The space between Taper Hall and Bovard is often overlooked, passed by many students rushing to get to class. But every Wednesday on a patch of grass mats are laid out, a sign is put up and people put their belongings aside and take a seat. Griffin Damron, a sophomore majoring in sociology and NGOs and social change, sets up a timer for 40 minutes, the amount of time the group can allow themselves to forget everything and just be. After pressing the start button, Damron settles into a cross-legged position and closes his eyes, to which everyone follows. Meditation has begun.“If you look around, you’ll see that everyone is thinking way too much,” Damron said. “At USC there’s a culture of high achievement and working hard, and you always have to be on top of everything. But no one even considers taking time out of their day to just think, and be, and exist, which is so important.”Damron had been practicing meditation on and off for a few years, but after revisiting it last summer, he realized he wanted to share the awareness of his surroundings mediation gave him with his peers. Through working together with his friends Chris Robinson and Natalie Raphael, they founded BreatheSC, a meditation club on campus that holds sessions from Mondays through Wednesdays. Raphael stresses the effect of meditation on someone’s well-being.“Now more than ever people constantly medicate themselves in order to escape reality, whether that be with alcohol or drugs,” Raphael, a sophomore majoring in public relations, said. “Meditation forces you to accept reality for what it is and act mindfully … since you are truly forced to be in tune with your internal self as well, which is also something super rare, but super crucial in order to living a fulfilled life.”What makes BreatheSC unique from other yoga and mindfulness clubs on campus is the emphasis on its online presence through its Facebook page and group. The Facebook page promotes other organizations hosting weekly meditation sessions such as Mindful USC and Heartfulness, as well as the upcoming sessions for that week. The group, on the other hand, functions more like a community, sharing albums from meditation sessions as well as articles about the benefits of mindfulness.Raphael states that there’s an incentive for students to meditate as well — in her own experience, meditation has improved her personal and academic life.“I used to have to drink coffee before going into my night classes,” Raphael said. “If not I would have to force myself to keep my eyes open. But now i just meditate before my class … Meditation is the key to sustained energy.”Even though the organization started in March, Breathe SC aspires to reach more than 100 people for meditation sessions in McCarthy Quad in the coming semester as well as hold some sort of an all-day yoga and meditation festival at USC. Members such as Vanessa Batyko find meditation to be more enhanced when done with a group of people.“Since this club started, it gives me an incentive that makes me want to be here every single day meditating,” Batyko said. “It’s such a great environment of people that I know are also genuinely interested in the practice.”Despite these aspirations, the group never forgets about their roots, always making time at the end of meditation to talk about each individual’s experience. While the group consists mostly of people who practice meditation on their own, BreatheSC recognizes that the process is a shared experience.“At the end of the meditation, we talk about how our experiences are, and that’s my favorite part,” Raphael said. “A lot of times the way someone describes how their meditation was going is similar to my own experience … It’s a good reminder that you’re not alone and at the end of the day, you can relate to almost anyone in some way.”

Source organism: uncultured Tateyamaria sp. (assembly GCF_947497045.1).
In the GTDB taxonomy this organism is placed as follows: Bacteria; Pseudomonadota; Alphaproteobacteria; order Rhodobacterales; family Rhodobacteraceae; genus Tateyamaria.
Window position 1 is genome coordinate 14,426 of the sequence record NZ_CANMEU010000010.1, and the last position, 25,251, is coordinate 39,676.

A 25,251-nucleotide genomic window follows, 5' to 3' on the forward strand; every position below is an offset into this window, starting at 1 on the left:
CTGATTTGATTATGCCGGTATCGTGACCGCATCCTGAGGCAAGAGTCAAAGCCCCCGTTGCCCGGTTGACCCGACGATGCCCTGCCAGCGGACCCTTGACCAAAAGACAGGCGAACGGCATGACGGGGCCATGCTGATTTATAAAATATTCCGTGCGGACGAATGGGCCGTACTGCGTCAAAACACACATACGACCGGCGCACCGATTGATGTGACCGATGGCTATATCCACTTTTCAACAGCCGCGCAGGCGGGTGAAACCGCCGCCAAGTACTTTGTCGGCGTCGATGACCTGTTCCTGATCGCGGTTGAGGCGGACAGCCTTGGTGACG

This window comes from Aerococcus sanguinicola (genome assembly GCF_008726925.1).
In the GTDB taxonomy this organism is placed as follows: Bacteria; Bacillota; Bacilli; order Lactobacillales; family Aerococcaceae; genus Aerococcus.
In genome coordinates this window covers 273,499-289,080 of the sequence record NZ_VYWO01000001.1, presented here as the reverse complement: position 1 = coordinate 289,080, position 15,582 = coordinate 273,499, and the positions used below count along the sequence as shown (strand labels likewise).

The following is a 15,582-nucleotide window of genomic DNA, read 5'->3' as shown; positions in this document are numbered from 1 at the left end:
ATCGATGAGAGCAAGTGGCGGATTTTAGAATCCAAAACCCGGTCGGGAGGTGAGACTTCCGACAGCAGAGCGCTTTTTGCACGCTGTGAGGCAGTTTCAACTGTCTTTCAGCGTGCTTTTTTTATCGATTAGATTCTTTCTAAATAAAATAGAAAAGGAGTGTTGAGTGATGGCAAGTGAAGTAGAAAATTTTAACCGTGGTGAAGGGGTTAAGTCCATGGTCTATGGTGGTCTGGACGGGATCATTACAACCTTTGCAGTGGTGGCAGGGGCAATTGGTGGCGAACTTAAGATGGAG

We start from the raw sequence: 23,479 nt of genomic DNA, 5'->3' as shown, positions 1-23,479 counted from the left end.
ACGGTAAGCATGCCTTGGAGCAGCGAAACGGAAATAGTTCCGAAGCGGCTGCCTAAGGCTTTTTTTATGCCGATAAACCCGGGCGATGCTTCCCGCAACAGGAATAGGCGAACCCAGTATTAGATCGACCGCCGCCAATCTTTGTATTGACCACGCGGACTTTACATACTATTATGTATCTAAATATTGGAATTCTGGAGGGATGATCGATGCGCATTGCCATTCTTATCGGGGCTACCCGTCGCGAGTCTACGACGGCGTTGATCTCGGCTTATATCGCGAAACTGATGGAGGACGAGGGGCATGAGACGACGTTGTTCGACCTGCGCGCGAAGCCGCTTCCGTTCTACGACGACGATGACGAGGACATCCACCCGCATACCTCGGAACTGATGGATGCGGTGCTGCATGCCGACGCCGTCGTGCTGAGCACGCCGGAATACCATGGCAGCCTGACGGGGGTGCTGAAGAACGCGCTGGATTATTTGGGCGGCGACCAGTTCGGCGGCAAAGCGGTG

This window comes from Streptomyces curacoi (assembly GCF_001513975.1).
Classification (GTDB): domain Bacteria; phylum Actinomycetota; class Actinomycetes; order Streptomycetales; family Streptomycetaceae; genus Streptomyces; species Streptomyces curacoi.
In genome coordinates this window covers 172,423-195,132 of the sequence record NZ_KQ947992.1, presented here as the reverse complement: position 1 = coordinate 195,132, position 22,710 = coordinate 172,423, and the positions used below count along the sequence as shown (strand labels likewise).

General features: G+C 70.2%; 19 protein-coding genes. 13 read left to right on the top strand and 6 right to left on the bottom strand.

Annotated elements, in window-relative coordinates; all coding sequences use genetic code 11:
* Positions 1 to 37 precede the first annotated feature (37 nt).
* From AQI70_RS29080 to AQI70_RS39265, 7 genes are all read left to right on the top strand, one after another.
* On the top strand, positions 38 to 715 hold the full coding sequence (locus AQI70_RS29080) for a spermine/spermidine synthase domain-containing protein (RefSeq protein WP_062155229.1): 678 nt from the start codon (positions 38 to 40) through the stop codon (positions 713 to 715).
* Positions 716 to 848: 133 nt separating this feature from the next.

The Portugal international, who now has three Ballons d’Or to his name, heralded himself and his Liga rival while also discussing when he might retire.Cristiano Ronaldo has described himself and Barcelona rival Lionel Messi as footballing anomalies for the way they have kept themselves at the top of world football for an unprecedented amount of time.The Real Madrid forward, 29, picked up the third Ballon d’Or trophy of his career on Monday, defeating four-time winner Messi and World Cup-winning Bayern Munich goalkeeper Manuel Neuer.Ronaldo acknowledged that he and Messi are two of the only players to have maintained their aura of invincibility for so long, and the Portugal international puts the fulfilling achievements down to hard work.”To be honest, no, I didn’t think I’d be at the top of world football for so many years,” he told Fifa.com. “It all happened so fast. In my opinion, the hardest thing is maintaining that level.”I’m proud to have been in the World XI for eight consecutive years and always vying to be among the best three, as it’s something very few people manage to do. I think just Messi and I have done it, not many more anyway. “I don’t think anyone else has done it eight years in a row, which is why it’s immensely satisfying. Year after year I keep working hard with my club and national team so that I continue to stand out. This recognition is an indication that things are going well and that I’m enjoying an exceptional career.”Ronaldo also expressed he is well aware he will be considered a legend once he hangs up his boots, though he remains uncertain if his mind and body have another decade of footballing action in them.”In truth, I don’t think about my legacy,” he added. “I know I’ll have a place in the history of the game because of what I’m doing and winning, whether at an individual or team level.” know I’ll have a nice page devoted to me between some of the all-time greats, and that makes me happy. I’m 29 now but I feel great, like I’m still 25! I think I can play on for another five, six or seven years at a high level. Beyond that, we’ll have to see.”It’s conceivable I play until I’m 40 years old but, as I said before, it’s a case of seeing how I feel year after year, how motivated I am and if I’m still useful to my team like in the past. “As for going on until 40… If I want to play until then, I will, though I might be dragging myself around by then! But while I’m playing to an acceptable standard – acceptable to me, that is, and at a level my fans and club deserve – then I want to continue. Honestly, though, it’s not something I’m thinking about yet.”The ex-Manchester United forward has been prolific once again for Real Madrid in 2014-15, scoring 33 goals in all competitions as the European champions top La Liga.